When using personal accounts or responding to someone on Twitter, don’t just send a link with no explanation of why it’s relevant to the person. Be personable and explain why you think they might like it, otherwise you’re spending time trying to reach the wrong people. Furthermore, do not tag a bunch of unrelated people in posts on Facebook in an attempt to increase visibility. Not only can people simply hide the posts from their timeline or untag themselves, you’re probably alienating people who could actually be genuine supporters if approached professionally/respectfully. Take the time to make connections instead of looking for a few likes on a post. On a related note, don’t tag every established artist and record label you respect. It’s one thing to reach out to someone individually, it’s another when they can see that your last 70 tweets are tagged with every famous person in the field you can think of. I’ve seen Slug re-post things that people send when it’s genuine but I’ve never seen this work on a mass scale when a timeline is riddled with the same link being sent to different people. Your time is better spent elsewhere.
5) Quality > Quantity
It’s better to have engagement than numbers in many ways. You may fool some, but most people smell bullshit when they see high numbers paired with low engagement. The same principle applies to blogs: if they’re charging for interviews or features that’s a red flag. You shouldn’t be paying to supply anybody with content in the first place, but if the only people sharing and commenting on their posts are the artists they’re promoting you know something is very wrong. Furthermore, if you want your release to be covered by blogs or similar sources, do not release the content and then send it out to those sources after the fact. You need to plan these aspects of promotion in advance. Sites with real engagement get a stupid number of submissions on a daily basis and they are much more likely to post brand new content that has not already been passed around the internet. Send out the project at least a week or 2 before you plan to release it to increase your chances of having a legitimate publication support it.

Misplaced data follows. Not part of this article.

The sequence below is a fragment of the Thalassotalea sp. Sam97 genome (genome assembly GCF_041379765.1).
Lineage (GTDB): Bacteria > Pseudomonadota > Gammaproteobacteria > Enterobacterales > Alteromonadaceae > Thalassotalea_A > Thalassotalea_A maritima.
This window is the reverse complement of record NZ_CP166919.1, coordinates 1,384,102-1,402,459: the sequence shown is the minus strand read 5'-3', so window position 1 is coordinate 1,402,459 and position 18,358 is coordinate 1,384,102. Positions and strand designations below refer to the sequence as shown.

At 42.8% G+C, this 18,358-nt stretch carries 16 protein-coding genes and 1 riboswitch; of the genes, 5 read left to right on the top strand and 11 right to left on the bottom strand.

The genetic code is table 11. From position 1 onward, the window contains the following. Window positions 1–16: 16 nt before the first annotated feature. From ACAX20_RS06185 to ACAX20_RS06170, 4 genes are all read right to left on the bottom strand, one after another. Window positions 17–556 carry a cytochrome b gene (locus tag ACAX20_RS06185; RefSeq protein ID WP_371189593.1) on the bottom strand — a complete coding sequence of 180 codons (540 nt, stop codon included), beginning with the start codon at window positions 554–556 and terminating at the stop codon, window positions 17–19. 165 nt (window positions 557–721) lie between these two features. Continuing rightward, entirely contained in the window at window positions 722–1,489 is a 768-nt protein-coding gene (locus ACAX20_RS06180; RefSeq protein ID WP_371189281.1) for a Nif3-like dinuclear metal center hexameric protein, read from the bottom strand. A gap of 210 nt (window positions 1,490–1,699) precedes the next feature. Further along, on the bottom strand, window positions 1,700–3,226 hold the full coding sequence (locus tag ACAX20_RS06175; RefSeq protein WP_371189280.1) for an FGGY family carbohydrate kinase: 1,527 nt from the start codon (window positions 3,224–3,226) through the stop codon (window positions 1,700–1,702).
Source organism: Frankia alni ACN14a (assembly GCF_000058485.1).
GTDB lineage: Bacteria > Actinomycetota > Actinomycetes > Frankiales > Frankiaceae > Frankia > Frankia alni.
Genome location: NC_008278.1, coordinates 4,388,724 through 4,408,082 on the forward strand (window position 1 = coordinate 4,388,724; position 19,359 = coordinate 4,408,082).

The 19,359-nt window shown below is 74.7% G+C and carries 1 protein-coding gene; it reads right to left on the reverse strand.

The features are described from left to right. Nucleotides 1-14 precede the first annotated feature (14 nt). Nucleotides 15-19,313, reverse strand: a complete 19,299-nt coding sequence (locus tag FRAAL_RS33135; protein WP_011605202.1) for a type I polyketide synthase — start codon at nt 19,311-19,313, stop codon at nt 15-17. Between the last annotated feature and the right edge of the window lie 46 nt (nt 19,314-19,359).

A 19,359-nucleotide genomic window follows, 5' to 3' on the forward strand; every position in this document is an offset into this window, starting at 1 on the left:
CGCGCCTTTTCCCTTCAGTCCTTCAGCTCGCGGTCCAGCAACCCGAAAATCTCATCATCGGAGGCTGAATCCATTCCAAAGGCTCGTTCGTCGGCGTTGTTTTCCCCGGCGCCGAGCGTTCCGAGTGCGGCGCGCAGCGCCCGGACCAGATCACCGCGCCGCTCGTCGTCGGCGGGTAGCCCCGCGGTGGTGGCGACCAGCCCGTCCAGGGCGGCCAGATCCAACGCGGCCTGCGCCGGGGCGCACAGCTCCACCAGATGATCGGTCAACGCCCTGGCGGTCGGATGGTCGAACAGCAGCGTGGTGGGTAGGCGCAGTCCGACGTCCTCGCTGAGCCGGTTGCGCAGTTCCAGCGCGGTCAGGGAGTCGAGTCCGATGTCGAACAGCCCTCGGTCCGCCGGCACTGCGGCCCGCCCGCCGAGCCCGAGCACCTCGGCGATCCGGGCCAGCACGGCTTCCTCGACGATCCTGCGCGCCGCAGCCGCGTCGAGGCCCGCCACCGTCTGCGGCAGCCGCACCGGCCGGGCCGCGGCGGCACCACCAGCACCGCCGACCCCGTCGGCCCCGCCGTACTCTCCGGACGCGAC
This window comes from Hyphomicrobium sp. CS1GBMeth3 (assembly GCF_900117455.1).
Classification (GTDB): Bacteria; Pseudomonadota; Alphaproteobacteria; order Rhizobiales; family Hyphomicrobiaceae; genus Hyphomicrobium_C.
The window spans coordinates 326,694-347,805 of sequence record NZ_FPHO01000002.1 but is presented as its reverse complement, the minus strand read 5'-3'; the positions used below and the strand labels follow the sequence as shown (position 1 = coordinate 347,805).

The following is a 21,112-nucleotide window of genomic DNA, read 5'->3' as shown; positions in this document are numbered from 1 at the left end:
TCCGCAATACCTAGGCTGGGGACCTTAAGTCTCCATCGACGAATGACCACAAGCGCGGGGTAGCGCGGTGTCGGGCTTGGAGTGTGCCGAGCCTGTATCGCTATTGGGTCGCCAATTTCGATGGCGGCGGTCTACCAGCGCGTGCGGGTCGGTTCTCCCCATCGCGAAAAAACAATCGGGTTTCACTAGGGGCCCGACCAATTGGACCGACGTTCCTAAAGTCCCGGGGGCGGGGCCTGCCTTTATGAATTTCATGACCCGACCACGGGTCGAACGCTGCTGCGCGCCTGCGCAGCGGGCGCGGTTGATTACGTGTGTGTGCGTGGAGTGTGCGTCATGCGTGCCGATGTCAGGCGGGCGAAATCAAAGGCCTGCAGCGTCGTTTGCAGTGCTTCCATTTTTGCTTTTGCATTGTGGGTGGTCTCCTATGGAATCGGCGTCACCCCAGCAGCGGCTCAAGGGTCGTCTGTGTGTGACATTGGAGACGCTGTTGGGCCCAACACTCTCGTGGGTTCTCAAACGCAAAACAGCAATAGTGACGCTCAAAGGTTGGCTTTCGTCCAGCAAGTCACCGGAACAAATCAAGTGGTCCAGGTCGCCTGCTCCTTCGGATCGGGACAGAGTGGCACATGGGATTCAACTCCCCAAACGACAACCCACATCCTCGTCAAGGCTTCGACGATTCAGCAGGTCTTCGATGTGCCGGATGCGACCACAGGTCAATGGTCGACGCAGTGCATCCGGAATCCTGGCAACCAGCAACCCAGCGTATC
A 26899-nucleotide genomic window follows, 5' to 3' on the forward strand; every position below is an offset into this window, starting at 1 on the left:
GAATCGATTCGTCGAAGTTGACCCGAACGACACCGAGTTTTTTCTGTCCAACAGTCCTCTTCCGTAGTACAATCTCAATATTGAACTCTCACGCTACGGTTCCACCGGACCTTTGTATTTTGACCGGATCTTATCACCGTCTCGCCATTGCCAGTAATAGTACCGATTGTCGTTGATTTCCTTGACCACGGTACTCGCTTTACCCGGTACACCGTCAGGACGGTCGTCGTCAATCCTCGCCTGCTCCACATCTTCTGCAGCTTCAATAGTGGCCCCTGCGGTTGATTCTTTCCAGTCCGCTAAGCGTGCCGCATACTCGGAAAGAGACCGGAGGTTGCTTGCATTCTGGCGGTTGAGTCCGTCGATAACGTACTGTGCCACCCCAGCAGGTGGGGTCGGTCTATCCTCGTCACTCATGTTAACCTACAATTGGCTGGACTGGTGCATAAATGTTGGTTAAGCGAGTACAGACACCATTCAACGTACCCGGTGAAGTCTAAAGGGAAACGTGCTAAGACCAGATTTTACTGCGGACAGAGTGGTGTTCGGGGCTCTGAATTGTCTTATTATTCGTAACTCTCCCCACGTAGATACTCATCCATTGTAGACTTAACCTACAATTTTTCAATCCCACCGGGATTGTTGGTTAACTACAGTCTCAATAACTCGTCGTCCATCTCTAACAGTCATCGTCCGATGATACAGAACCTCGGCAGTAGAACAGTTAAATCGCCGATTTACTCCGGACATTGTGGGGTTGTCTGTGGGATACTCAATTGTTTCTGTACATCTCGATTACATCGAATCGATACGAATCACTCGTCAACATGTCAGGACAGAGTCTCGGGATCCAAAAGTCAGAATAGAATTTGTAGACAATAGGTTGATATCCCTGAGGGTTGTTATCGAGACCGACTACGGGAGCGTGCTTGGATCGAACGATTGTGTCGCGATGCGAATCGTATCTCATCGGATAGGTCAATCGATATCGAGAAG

6) Don’t Get Discouraged
An important and often overlooked point on this list is to not get discouraged. Most of us have to get it wrong by trying many ineffective strategies until we find one that works (which seems like either fully embracing and constantly working on ourselves, or disingenuously imitating what already works). As long as you keep things in perspective and learn from those mistakes, you have more ammunition to work with for next time. I like to keep in mind that all of the necessary components to make a steam engine were in the Library of Alexandria, but nobody studied all the required fields to spark the idea before the library became “lost.” Often times we have the right tools but lack the right combination, and the only way to find it is to keep trying. Everybody has songs that flopped and albums that didn’t get the shine they thought it deserved. Don’t give up, just keep pushing and promoting your art and eventually the right people will hear it.